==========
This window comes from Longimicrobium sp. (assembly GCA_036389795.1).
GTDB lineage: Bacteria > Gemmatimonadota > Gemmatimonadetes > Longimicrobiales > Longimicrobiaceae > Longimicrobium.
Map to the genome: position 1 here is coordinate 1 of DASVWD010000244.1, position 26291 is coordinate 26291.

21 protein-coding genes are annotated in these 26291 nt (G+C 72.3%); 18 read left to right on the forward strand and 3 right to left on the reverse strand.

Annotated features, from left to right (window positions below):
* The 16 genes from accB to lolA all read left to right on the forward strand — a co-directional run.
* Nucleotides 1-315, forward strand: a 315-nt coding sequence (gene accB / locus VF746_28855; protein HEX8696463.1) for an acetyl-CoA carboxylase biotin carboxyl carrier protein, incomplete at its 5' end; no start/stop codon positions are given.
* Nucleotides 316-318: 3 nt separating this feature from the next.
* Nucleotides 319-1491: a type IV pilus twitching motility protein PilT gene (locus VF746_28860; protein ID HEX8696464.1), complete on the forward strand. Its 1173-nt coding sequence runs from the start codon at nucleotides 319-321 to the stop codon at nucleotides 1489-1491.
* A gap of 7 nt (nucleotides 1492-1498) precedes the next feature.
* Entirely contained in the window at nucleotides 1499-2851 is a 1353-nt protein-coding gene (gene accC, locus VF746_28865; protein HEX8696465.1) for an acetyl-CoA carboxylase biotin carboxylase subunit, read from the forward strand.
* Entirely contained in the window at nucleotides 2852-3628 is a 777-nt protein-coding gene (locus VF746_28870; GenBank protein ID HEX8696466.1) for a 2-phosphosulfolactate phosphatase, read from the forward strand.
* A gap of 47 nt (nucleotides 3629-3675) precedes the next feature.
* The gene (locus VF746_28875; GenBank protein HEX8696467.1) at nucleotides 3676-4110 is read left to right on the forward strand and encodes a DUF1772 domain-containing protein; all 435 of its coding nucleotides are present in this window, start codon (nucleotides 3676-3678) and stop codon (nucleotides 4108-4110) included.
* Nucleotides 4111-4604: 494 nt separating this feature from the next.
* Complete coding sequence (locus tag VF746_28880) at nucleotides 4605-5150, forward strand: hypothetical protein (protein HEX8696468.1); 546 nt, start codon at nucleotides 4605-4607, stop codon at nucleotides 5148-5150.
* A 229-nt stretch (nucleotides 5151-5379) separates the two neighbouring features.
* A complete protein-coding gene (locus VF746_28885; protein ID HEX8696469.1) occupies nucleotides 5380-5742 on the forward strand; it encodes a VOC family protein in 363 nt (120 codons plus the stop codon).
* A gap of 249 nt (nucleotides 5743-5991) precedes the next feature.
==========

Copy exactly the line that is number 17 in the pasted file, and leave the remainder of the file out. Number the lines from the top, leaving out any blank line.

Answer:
* A 229-nt stretch (nucleotides 5151-5379) separates the two neighbouring features.